Yet, with others, the type of the method along with more information (including authentications) is sent in a more elbaorte manner, using an HTML header infomation. This is relevant to the Telebroad example.
API client apps
Instead of typing API requests from a browser you can use an API client app for the same purpose. With such an app you can perform more complex API operations, authontication is more straightforward, and the JSON responses are easier to read with autmoatic formatting options.
One good free API client is caled Postman Inspector. It can be downloaded and installed for from the Chrome web store:
The app functions completely seperatly from the Chrome browser as a stand alone program.
As we seen above some REST API requests require an authoentication of a user ID and password on the website, usually to connetct to a specific account. This is sometimes reffered to as a private method, as opposed to a public method that offer services available without requiring an account with the website.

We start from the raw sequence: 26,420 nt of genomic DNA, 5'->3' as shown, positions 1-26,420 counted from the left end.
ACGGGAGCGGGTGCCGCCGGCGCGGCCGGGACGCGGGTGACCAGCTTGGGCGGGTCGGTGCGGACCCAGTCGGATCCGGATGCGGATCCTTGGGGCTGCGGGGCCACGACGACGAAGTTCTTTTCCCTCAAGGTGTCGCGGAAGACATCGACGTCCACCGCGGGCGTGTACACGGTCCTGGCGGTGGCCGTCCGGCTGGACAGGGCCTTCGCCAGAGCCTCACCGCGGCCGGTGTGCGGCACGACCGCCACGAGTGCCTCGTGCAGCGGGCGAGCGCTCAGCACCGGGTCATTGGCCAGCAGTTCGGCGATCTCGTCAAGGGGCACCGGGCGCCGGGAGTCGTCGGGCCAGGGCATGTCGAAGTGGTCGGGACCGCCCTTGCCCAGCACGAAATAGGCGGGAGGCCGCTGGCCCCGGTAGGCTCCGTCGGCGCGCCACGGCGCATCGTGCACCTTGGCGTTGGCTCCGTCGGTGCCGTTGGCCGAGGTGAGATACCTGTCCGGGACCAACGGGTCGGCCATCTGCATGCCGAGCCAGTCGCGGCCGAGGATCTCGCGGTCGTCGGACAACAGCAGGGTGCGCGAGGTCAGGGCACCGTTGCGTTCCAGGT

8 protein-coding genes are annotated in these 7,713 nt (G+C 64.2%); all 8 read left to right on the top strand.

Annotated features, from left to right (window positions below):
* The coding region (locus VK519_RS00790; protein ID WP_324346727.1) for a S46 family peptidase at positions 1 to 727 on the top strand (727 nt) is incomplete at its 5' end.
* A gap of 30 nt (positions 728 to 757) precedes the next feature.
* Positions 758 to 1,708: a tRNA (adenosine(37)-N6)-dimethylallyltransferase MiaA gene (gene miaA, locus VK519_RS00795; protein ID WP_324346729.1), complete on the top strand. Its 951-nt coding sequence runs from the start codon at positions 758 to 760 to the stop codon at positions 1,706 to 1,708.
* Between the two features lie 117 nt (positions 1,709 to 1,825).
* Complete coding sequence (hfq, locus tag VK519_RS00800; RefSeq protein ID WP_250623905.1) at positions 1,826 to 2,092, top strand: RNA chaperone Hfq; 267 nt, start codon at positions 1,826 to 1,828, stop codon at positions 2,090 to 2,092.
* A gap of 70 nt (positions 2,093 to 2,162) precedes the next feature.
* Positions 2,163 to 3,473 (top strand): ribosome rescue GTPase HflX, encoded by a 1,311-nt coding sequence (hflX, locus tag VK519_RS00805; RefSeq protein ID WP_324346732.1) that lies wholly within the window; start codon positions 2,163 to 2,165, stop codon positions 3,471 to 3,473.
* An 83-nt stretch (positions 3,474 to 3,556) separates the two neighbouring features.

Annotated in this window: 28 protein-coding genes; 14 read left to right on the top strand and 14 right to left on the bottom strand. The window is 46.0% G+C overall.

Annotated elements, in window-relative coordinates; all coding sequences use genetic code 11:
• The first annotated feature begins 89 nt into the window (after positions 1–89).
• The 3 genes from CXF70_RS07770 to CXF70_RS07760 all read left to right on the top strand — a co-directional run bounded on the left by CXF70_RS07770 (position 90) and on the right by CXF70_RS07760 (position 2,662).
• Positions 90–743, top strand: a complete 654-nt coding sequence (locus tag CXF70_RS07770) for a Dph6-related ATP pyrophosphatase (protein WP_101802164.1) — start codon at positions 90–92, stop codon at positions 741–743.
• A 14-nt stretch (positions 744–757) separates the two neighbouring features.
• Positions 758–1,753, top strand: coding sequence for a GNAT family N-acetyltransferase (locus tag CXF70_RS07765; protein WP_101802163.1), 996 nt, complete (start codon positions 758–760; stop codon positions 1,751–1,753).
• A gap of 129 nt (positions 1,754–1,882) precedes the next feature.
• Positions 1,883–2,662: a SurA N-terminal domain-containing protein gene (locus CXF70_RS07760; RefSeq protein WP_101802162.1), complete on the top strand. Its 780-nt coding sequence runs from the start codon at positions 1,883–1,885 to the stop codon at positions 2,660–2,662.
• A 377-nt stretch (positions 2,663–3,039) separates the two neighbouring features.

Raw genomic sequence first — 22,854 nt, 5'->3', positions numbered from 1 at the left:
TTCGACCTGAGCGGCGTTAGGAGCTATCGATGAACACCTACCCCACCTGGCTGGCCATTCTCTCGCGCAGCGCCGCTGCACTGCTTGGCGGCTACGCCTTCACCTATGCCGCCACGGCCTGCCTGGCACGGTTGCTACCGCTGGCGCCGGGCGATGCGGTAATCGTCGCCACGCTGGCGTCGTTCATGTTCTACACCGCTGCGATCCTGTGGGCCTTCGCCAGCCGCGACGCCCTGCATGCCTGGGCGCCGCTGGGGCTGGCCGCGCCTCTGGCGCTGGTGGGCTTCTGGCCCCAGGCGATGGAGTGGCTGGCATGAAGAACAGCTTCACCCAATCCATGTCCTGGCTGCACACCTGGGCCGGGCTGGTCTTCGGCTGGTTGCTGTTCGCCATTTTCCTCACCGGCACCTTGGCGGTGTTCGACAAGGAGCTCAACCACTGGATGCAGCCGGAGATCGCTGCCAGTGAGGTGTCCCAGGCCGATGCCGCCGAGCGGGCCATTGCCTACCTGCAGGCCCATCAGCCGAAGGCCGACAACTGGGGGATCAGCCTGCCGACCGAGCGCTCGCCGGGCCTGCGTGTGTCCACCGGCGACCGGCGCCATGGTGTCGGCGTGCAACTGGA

Some sites allow for authontication to be included as a parameter, as seen in this example:
The problem with this is that it makes the password and user name visible, and despite the the security protocols that encrypt the transmittion (using HTTPS), it is still better to encode it.
There are several encoding methods. One of the most commonly used ones, which is popular with email programs, is called base64. It converts your user name and password into into one ASCII text string.
You can easily encode and decode base64 on a web site like:
An example of how this it works:
Before encoding combine them into one string--> firstname.lastname@example.org:ilovepbx
The encoded result will be-->dXNlckB0ZWxlYnJvYWQuY29tOmlsb3ZlcGJ4
This will be sent to the sever as the following HTML header for the Get/Myprofile API request:
GET /api/teleconsole/rest/myProfile HTTP/1.1
Authorization: Basic dXNlckB0ZWxlYnJvYWQuY29tOmlsb3ZlcGJ4
To make things easy, just use Postman Inspector or other API client, where you can entrer your user name and password as usual. Postman will handle all the base64 encoding and generate the HTML header automatically when you send the request.